Story of Dolphins pick Hunt inspired UL commit Maillho
As he watched the 2020 NFL Draft unfold back in April, Mackey Maillho saw one Ragin’ Cajun offensive lineman, Robert Hunt, go in the second round to the Miami Dolphins, and another, Kevin Dotson, go in the fourth round to the Pittsburgh Steelers.
The draft developments spoke volumes to Maillho, a 6-foot-8, 364-pounder from Mandeville High.
And when he gave his non-binding verbal commitment to the Ragin’ Cajuns back in late July, you can bet your bottom dollar the picks were registered firmly in Maillho’s memory bank.
“That helped a lot,” Maillho said of how the draft influenced his pledge to play for the Cajuns.
“Knowing they can produce NFL linemen, and they have more coming in the next three years, it shows that they have the ability to train them and develop them.
“And hopefully that knowledge they hold,” he added, “can help me get to the next level.”
A LOADED LINE
UL is loaded on the offensive line again in 2020, with Football Writers Association of America (FWAA) Freshman All-American O’Cyrus Torrence — the 6-5, 332-pound guard who started 13-of-14 games as a true freshman — leading the cast that was back when preseason camp opened for the Cajuns back on Aug. 7.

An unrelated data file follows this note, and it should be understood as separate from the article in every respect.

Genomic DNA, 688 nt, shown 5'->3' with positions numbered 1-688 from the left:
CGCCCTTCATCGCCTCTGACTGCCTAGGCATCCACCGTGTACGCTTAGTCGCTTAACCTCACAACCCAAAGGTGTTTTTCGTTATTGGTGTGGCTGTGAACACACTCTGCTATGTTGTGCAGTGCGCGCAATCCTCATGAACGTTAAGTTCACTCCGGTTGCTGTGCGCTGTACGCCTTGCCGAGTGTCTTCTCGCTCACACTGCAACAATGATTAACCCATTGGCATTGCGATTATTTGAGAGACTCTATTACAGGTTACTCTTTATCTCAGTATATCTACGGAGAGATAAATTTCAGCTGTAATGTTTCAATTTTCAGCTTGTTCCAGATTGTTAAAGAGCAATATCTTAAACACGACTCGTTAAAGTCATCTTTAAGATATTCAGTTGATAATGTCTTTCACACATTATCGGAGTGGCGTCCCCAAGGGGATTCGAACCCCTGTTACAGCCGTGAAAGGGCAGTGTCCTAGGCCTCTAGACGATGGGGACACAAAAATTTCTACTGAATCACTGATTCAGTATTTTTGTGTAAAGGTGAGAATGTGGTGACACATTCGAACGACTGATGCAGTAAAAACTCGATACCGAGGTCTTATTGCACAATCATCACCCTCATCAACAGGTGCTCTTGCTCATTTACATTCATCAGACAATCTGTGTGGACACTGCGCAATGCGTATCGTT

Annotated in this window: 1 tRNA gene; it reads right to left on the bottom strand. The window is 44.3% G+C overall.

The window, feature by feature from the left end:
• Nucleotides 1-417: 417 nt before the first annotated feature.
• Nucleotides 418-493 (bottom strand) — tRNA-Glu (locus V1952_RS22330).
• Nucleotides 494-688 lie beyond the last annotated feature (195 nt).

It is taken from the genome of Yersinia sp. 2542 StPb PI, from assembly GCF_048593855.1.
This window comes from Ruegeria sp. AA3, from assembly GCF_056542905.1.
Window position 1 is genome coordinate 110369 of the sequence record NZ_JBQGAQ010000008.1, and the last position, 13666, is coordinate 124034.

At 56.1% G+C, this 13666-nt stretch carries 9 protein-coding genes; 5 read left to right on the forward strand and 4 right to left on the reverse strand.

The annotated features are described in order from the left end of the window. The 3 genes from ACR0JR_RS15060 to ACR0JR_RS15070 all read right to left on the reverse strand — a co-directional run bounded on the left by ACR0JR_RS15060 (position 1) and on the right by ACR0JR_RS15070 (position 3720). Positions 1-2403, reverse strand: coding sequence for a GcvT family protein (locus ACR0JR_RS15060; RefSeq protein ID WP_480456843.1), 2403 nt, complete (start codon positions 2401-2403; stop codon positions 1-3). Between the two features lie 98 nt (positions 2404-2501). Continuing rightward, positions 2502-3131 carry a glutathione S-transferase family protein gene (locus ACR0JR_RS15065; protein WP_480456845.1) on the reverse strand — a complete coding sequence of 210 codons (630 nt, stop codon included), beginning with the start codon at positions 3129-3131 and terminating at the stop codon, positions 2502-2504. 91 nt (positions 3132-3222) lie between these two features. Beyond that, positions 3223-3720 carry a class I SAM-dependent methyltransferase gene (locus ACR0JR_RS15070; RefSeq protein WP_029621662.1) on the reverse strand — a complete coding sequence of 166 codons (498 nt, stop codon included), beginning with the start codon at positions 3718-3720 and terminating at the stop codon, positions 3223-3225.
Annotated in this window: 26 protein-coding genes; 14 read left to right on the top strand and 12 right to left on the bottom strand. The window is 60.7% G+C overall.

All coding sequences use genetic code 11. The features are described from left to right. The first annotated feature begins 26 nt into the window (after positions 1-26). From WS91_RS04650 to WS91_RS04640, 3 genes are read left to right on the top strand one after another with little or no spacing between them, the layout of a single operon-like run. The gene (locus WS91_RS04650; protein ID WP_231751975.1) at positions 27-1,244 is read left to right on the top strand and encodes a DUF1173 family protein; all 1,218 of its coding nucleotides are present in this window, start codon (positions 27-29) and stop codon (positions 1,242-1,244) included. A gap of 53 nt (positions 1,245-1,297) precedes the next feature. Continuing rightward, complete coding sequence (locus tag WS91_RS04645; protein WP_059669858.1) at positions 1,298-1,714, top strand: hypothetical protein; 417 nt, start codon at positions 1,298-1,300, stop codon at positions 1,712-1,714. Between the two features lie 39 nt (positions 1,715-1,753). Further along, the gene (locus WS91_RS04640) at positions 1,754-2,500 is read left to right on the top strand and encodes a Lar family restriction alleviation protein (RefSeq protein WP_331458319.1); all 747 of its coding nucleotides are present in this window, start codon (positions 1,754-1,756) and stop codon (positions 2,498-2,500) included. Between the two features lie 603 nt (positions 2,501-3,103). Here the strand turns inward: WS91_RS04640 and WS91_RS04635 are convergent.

Starting right tackle Max Mitchell and starting center Shane Vallot also return, while guard Ken Marks, who was starting before going down with knee injury that cost him most of a last season, and former starting center Cole Prudhomme, who has been getting reps at guard as well after losing all of last season due to knee surgery, both are back too.
UL also added former Arizona State starter Zach Robertson, a 6-6, 298-pounder who has been working at left tackle since camp opened.
“We’ve got a lot of veteran players in that room,” UL coach Billy Napier said last Wednesday. “We also have a lot of young talent.
“That’s a deep room, and a room that we’re really excited about. I think we’ve evaluated, and I think we recruited well there to go along with inheriting some really good players.
“I think the previous staff did an exceptional job of evaluating and recruiting offensive linemen,” added Napier, who is heading into his third season with the Cajuns. “And then we’ve done a really good job of kind of continuing that trend.”